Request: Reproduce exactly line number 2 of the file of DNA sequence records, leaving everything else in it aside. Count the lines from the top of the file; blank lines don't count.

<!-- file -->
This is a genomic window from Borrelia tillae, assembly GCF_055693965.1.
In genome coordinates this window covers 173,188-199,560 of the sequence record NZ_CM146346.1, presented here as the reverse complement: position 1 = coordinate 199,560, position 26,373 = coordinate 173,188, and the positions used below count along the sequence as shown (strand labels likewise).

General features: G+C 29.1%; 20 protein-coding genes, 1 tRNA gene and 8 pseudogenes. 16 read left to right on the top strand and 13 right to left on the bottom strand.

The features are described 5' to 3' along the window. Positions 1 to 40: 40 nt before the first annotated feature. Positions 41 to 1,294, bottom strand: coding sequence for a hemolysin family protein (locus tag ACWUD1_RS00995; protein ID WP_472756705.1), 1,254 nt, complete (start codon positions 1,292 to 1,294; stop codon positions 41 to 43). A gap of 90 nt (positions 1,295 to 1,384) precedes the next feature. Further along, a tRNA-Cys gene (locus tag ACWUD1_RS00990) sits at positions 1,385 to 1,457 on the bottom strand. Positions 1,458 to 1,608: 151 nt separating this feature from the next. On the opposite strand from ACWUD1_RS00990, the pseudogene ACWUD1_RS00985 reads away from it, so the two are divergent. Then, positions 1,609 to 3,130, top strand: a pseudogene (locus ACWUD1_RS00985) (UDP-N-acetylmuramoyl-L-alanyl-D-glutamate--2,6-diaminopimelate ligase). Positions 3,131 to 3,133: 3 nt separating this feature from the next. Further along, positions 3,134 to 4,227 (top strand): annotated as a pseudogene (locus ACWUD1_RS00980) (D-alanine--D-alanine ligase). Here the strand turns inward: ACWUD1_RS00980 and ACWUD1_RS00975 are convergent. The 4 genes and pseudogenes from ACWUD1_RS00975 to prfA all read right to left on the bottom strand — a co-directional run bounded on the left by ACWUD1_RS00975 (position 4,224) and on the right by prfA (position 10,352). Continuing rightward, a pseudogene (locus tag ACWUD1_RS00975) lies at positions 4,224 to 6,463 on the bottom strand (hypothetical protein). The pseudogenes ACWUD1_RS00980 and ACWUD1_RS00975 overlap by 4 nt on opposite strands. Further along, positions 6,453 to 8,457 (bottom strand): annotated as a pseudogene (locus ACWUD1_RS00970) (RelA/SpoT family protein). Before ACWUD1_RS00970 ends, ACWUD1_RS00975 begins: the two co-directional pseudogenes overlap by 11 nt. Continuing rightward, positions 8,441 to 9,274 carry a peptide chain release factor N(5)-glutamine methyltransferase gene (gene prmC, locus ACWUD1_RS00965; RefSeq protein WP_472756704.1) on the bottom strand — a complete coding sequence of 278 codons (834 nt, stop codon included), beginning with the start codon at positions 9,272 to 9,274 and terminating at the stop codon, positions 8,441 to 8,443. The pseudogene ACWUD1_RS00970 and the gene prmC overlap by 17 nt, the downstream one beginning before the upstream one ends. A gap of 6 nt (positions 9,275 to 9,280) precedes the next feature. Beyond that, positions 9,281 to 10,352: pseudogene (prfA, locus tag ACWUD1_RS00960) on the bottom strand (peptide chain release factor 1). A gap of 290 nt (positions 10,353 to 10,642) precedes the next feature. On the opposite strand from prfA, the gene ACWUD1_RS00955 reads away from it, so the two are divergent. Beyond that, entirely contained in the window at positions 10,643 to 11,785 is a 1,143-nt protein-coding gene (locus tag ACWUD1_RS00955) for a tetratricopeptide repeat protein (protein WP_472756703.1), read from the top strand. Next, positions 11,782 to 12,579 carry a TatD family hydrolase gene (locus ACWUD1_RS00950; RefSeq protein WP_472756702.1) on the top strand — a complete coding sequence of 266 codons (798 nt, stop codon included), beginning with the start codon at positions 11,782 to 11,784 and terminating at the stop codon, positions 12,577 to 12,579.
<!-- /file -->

In genome coordinates this window covers 173,188-199,560 of the sequence record NZ_CM146346.1, presented here as the reverse complement: position 1 = coordinate 199,560, position 26,373 = coordinate 173,188, and the positions used below count along the sequence as shown (strand labels likewise).